The earliest toy trains were made of lead and had no moving parts. Some had wheels that flipped, but these needed to be pushed or pulled. Some of the early 19th-century push toy trains were made from tinplate, like the large, durable, stylized locomotive toys from the U.S., that were painted red and gold and decorated with hearts and flowers. model trains plano tx
Around 1875, technological improvements in materials and manufacturing enabled tin to be scraped, cut, rolled, and lithographed faster than ever before.
Toy trains were altered when Märklin, a German firm which specialized in doll house accessories, sought to create an equal toy for boys where a continuous revenue stream could be guaranteed by purchasing add-on accessories for years after the first purchase. Along with boxed sets comprising a train and track, Märklin offered additional track, rolling stock, and buildings sold separately, creating the predecessor to the modern model train layout featuring buildings and scenery in addition to a working train.
Electric trains adopted, with the first appearing in 1897, made by the U.S. firm Carlisle & Finch. As residential use of electricity became more common from the early 20th century, electrical trains gained popularity and as time moved on, these electrical trains grew in sophistication, gaining light, the ability to change management, to emit a whistling sound, to smoke, to remotely couple and uncouple cars and even load and unload freight. Toy trains by the first half of the 20th century were often made of lithographed tin; later trains were often made mostly of plastic.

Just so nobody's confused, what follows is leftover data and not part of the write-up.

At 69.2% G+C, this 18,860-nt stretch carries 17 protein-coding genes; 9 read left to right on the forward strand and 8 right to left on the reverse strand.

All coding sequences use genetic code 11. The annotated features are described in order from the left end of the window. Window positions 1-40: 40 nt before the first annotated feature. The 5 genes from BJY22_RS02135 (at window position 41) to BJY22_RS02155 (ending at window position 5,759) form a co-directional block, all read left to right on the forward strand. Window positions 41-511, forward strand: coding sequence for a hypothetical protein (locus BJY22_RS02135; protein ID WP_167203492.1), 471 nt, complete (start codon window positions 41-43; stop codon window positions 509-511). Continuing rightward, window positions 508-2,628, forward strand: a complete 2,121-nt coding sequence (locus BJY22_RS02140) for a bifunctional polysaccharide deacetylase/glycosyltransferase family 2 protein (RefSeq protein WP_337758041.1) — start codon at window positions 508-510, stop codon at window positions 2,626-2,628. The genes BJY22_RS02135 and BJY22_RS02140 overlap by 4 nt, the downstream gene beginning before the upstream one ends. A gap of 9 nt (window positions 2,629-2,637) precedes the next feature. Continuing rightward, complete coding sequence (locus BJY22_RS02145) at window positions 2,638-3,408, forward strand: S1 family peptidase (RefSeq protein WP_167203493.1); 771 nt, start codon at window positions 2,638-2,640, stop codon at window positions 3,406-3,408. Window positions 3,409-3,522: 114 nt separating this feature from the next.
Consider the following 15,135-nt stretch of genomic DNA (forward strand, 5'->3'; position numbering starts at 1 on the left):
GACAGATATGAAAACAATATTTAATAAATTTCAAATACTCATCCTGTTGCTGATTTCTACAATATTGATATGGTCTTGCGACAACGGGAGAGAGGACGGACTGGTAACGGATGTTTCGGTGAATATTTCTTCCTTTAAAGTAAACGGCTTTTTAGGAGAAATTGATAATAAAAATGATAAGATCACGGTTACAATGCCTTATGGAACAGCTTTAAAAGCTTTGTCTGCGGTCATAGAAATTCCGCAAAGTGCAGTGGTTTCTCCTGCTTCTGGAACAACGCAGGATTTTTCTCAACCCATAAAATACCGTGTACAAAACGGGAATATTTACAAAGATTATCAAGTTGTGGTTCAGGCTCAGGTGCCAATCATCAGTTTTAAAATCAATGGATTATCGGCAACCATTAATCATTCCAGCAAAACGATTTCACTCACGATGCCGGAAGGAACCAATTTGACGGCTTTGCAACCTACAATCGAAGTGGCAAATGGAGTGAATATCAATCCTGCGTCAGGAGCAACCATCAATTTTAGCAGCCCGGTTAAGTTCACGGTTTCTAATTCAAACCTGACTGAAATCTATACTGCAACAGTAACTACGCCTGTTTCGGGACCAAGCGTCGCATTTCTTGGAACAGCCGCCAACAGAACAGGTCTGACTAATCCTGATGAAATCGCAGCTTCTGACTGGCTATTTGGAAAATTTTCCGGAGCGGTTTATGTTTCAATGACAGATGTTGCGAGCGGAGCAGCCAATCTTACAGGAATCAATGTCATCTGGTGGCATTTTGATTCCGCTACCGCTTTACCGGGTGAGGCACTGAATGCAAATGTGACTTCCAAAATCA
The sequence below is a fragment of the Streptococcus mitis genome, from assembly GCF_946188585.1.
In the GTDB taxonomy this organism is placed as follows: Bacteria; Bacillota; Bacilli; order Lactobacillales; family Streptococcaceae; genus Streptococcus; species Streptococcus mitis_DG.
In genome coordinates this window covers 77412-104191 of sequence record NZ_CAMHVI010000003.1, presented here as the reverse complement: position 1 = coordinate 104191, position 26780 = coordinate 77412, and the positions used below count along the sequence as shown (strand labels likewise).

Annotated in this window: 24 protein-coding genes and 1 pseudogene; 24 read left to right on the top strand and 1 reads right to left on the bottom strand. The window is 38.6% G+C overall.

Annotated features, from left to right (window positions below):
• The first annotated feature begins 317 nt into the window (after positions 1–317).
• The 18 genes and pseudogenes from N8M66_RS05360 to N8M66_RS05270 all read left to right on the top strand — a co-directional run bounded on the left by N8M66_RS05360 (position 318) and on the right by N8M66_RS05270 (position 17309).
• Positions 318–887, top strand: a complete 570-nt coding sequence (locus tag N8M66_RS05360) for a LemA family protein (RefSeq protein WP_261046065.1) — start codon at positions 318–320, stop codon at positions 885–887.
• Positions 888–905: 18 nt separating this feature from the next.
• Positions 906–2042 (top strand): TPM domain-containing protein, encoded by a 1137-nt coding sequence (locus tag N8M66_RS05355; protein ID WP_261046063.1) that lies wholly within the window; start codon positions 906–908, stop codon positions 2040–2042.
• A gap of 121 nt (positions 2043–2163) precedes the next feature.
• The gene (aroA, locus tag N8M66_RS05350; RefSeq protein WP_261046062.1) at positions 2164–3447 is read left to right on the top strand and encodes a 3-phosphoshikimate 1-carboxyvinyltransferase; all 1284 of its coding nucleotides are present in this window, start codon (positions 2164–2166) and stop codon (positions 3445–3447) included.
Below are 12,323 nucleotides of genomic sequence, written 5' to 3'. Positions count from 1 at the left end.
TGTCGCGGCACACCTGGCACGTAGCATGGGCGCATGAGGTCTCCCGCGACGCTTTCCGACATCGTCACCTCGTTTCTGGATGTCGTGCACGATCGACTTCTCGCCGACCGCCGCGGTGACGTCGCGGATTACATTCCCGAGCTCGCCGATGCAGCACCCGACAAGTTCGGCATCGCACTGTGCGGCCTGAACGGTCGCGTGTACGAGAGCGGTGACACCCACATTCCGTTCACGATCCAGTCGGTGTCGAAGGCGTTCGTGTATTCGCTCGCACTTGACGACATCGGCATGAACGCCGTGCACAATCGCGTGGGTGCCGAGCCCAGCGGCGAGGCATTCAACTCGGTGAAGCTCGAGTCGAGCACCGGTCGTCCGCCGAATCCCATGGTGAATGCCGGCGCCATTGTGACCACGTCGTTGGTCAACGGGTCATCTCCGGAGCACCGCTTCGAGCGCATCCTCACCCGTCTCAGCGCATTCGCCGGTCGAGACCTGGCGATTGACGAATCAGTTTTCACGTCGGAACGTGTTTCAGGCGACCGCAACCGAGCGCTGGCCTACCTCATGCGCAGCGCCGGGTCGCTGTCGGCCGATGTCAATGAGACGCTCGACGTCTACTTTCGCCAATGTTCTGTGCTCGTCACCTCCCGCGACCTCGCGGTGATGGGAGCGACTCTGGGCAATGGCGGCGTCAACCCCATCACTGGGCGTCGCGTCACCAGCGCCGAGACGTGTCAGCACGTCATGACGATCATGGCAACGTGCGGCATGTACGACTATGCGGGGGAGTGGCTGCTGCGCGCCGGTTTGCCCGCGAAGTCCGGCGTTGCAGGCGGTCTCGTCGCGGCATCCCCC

Before the 1950s, there was little distinction between toy trains and model railroads–model railroads were toys by definition. Pull toys and wind-up trains were marketed towards kids, while electrical trains were marketed towards teenagers, particularly teenaged boys.
Today, S gauge and O gauge railroads are still considered toy trains by their adherents and are often accessorized with semi-scale model buildings by Plasticville or even K-Line (who owns the rights to the Plasticville-like buildings created by Marx from the 1950s to the 1970s). However, due to their high cost, one is more inclined to find an HO scale or N scale train set at a toy store than a O scale set.
Many modern electrical toy trains contain sophisticated electronic equipment that emit digitized sound effects and allow the operator to safely and easily run several remote control trains on one loop of course. In recent years, many toy train operators will operate a train using a TV camera at the front part of the motor and hooked up to a screen, such as pc monitor. This will show a picture, similar to that of a genuine (smaller size) railroad)
Thanks for your interest in model trains plano tx